According to the Expert, Reynolds, Stout, and Killebrew were required under Tennessee law to evaluate N.S. for a continuation or change of her medications at each periodic interval at which they evaluated her. GX 68, at 21; BON Rule 1000-04-.08(4)(c)4. However, while Xanax is a highly abused and diverted drug in Tennessee, Reynolds, Stout and Killebrew prescribed Xanax to N.S., “at numerous periodic intervals over the course of the next several years and in the face of mounting evidence of her abuse of controlled substances, and without referring her for treatment by a specialist.” GX 68, at 21. The Expert thus concluded that the prescriptions issued by the three nurse practitioners fell well below the standard of care and outside the usual course of their professional practice. Id.

On July 1, 2005, Reynolds issued N.S. prescriptions for 30 capsules of Avinza 60 mg and 60 tablets of Xanax 1 mg. See GX 2, at 86; GX 3, at 79. Reynolds issued these prescriptions even though he had not obtained the results of the UDS he ordered for N.S. during her June 1, 2005 AMC visit (and apparently never did based on a review of N.S.'s patient file). See GX 2, at 87. In fact, N.S.'s patient file does not contain any record of her even having been administered the UDS. GX 68, at 21; see also GX 2.

In the Expert's opinion, Reynolds' issuance of these prescriptions was below the standard of care and outside the usual course of professional practice. GX 68, at 21. Based on the evidence of N.S.'s abuse and diversion of controlled substances set forth above, and the fact that Reynolds had not obtained the results for the UDS he ordered at N.S.'s previous visit, the standard of care and usual course of professional practice under these circumstances would not have been to issue N.S. further controlled substances prescriptions. Id. at 22. Instead, it would have been to locate the results, and if she had not taken the UDS, which would be a red flag based on her history, require her to provide one and cease all further controlled substances prescribing until the results could be reviewed. Id. (citing Board Rule 1008-04-08(2) & (4) (c)(2)).

Likewise, on August 2, 2005, Mr. Reynolds issued N.S. prescriptions for 30 capsules of Avinza 60 mg and 60 tablets of Xanax 1 mg, each of which was for a thirty-day supply. See GX 2, at 85; GX 3, at 79. A note in the record of her August 2, 2005 visit states, “Pt. called to request refill on Xanax. Stated she had taken all she had before due date. Script written for Xanax.” GX 2, at 85 (emphasis added). Yet notwithstanding the extensive evidence that N.S. was abusing and diverting controlled substances, Reynolds issued her the prescription and did not refer her to an outside specialist to address her aberrant behavior. See, e.g., GX 41, at 8-9, 14 (Uphold & Graham). The Start Printed Page 28648Expert thus concluded that Reynolds' issuance of the prescription was below the standard of care and outside the usual course of professional practice. GX 68, at 22-23.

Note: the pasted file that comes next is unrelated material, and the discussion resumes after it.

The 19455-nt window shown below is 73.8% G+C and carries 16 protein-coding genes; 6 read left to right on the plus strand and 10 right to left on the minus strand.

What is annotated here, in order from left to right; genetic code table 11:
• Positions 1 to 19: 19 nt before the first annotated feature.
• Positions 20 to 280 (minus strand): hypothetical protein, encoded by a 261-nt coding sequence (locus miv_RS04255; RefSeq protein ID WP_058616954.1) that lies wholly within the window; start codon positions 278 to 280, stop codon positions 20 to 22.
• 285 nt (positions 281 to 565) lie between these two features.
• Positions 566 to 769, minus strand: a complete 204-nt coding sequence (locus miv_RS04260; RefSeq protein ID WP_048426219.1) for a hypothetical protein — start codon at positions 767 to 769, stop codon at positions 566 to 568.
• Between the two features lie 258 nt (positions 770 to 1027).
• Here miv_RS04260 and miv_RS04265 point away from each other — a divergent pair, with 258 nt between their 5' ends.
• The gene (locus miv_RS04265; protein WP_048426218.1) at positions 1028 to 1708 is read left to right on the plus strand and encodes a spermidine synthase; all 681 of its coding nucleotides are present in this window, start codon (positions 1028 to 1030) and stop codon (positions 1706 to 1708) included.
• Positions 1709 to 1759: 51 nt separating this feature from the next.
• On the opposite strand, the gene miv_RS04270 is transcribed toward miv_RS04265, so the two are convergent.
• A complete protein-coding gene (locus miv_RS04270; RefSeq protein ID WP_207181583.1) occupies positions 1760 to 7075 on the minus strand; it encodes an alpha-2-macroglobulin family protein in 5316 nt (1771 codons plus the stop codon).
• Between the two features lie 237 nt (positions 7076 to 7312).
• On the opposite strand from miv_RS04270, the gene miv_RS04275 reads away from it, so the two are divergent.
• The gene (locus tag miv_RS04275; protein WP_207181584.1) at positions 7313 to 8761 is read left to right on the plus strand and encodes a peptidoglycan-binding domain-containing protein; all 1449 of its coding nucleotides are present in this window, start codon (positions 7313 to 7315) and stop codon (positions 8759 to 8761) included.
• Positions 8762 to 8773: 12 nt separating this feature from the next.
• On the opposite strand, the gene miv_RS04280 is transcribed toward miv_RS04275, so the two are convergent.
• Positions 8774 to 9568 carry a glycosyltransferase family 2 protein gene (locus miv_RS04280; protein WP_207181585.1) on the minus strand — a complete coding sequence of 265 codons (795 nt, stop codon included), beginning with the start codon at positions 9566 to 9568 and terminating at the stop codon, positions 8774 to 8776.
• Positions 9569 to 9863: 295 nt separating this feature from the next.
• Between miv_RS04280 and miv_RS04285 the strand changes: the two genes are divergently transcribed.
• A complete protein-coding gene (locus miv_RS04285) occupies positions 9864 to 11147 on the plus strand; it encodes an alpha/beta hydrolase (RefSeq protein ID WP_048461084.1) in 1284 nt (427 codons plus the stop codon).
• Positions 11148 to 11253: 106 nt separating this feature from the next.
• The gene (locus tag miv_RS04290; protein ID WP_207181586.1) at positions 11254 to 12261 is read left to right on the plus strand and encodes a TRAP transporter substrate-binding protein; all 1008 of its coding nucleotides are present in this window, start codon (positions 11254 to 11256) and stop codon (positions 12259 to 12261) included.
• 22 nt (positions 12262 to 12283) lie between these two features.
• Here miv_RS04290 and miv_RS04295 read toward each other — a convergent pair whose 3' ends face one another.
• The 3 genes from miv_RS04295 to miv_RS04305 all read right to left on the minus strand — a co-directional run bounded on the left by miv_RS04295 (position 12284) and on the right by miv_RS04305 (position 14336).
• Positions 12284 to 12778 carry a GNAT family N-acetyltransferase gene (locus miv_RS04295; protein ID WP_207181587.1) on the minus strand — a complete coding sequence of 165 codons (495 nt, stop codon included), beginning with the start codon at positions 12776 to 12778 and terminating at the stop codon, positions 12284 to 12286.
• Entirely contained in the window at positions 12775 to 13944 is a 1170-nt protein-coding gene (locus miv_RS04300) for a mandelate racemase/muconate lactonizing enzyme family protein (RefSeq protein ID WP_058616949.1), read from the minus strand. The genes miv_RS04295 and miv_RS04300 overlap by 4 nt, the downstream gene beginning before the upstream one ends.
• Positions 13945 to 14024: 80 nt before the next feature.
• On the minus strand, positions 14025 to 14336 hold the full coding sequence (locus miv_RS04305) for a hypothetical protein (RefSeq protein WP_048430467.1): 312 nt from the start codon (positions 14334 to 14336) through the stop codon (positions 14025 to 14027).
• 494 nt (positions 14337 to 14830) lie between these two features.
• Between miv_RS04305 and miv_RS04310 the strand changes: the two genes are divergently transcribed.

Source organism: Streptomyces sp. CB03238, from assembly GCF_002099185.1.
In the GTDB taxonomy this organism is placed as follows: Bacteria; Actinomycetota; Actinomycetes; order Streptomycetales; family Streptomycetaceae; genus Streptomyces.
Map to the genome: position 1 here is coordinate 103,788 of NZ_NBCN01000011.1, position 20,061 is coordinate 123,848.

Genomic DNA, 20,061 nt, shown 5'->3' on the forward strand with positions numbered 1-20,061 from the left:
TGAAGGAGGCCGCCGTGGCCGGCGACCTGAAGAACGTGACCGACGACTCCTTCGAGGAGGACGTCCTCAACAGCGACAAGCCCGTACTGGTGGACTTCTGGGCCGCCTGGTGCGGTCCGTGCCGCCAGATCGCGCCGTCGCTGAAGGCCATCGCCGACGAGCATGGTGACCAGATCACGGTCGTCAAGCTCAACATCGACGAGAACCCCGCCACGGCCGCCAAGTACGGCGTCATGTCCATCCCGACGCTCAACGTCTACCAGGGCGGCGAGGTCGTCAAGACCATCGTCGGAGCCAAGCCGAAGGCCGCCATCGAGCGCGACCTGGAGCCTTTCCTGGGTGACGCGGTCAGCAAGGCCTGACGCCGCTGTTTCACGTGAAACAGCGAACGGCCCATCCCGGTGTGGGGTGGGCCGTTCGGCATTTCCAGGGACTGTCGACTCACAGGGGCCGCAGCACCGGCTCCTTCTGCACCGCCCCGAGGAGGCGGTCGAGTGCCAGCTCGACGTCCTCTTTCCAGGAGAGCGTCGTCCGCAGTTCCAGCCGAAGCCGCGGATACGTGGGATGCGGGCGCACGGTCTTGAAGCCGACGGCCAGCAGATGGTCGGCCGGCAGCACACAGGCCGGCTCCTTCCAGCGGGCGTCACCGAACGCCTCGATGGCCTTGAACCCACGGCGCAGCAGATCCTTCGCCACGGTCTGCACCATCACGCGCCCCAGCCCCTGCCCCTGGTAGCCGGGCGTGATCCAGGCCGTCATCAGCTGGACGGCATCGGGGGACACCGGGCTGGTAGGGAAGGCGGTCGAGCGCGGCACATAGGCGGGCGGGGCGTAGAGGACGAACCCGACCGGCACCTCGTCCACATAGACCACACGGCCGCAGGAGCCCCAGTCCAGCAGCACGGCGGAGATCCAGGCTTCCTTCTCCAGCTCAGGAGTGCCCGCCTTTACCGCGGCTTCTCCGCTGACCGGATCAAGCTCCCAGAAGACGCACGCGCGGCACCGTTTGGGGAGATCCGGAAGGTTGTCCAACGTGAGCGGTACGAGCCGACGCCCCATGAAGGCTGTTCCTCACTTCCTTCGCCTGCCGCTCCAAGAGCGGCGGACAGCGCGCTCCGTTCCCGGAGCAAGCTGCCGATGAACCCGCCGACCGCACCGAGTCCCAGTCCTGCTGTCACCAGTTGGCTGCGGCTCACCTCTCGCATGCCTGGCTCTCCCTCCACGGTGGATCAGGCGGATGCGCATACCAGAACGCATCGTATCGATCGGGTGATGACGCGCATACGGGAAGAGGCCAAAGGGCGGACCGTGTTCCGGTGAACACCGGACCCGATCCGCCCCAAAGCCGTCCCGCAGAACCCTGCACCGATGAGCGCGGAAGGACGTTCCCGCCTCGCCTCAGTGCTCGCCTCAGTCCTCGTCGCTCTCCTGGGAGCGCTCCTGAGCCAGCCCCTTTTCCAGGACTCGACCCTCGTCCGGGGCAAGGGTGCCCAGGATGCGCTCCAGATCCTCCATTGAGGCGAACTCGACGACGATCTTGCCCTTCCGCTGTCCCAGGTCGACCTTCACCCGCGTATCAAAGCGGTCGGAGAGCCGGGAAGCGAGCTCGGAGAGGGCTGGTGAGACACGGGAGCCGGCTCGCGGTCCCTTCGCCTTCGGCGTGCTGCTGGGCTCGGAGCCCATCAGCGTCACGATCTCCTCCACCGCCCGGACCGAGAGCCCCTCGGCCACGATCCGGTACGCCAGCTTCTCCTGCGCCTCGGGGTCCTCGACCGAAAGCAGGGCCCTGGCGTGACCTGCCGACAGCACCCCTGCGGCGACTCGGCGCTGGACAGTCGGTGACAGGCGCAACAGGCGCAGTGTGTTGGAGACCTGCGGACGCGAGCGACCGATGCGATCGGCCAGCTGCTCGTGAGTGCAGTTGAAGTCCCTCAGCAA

Twenty days later, on August 22, 2005, Mr. Reynolds issued N.S. a prescription for 20 tablets of Xanax 0.5 mg. See GX 2, at 84; GX 3, at 80. According to the Expert, this prescription was an extremely early refill, specifically, ten days early, in light of the fact that he had just issued N.S. a thirty-day supply of 60 tablets of Xanax 1 mg on August 2, 2005, and was further evidence that N.S. was either abusing the Xanax by taking extra pills in contravention of his directions, or was diverting the drugs he was prescribing to her. GX 68, at 23.

Moreover, on September 2, 2005, Mr. Reynolds issued N.S. prescriptions for 30 capsules of Avinza 60 mg and 60 tablets of Xanax 1 mg. See GX 2, at 82; GX 3, at 81. According to the Expert, Reynolds was then aware that N.S. had apparently not complied with his August 24, 2005 request for her to come into AMC for a pill count. See GX 68, at 24; GX 2, at 83. The Expert then explained that the failure of a patient to comply with a practitioner's request for a pill count, which is another tool utilized to monitor the patient's compliance with a controlled substances regimen, is another red flag of possible abuse and/or diversion. GX 28, at 24.

On October 3, 2005, Mr. Reynolds issued N.S. a prescription for 75 tablets of Xanax 1mg and 60 capsules of Kadian (a brand name for morphine) 30 mg. See GX 2, at 80; GX 3, at 81. N.S.'s file contains a handwritten note dated September 13, 2005, which was just eleven days after Reynolds had prescribed to her a thirty-day supply of 60 tablets of Xanax 1 mg, stating, “Pt requested Xanax 1 mg TID for anxiety attacks.” GX 68, at 25; GX 2, at 81. As of this date, Reynolds was aware that N.S. should have had 19 days of Xanax tablets remaining from the September 2nd prescription, and thus, she was requesting additional Xanax well before she should have consumed the prior prescriptions and was also requesting an increase from two (i.e., “BID”) to three tablets a day (i.e., “TID”). GX 68, at 25.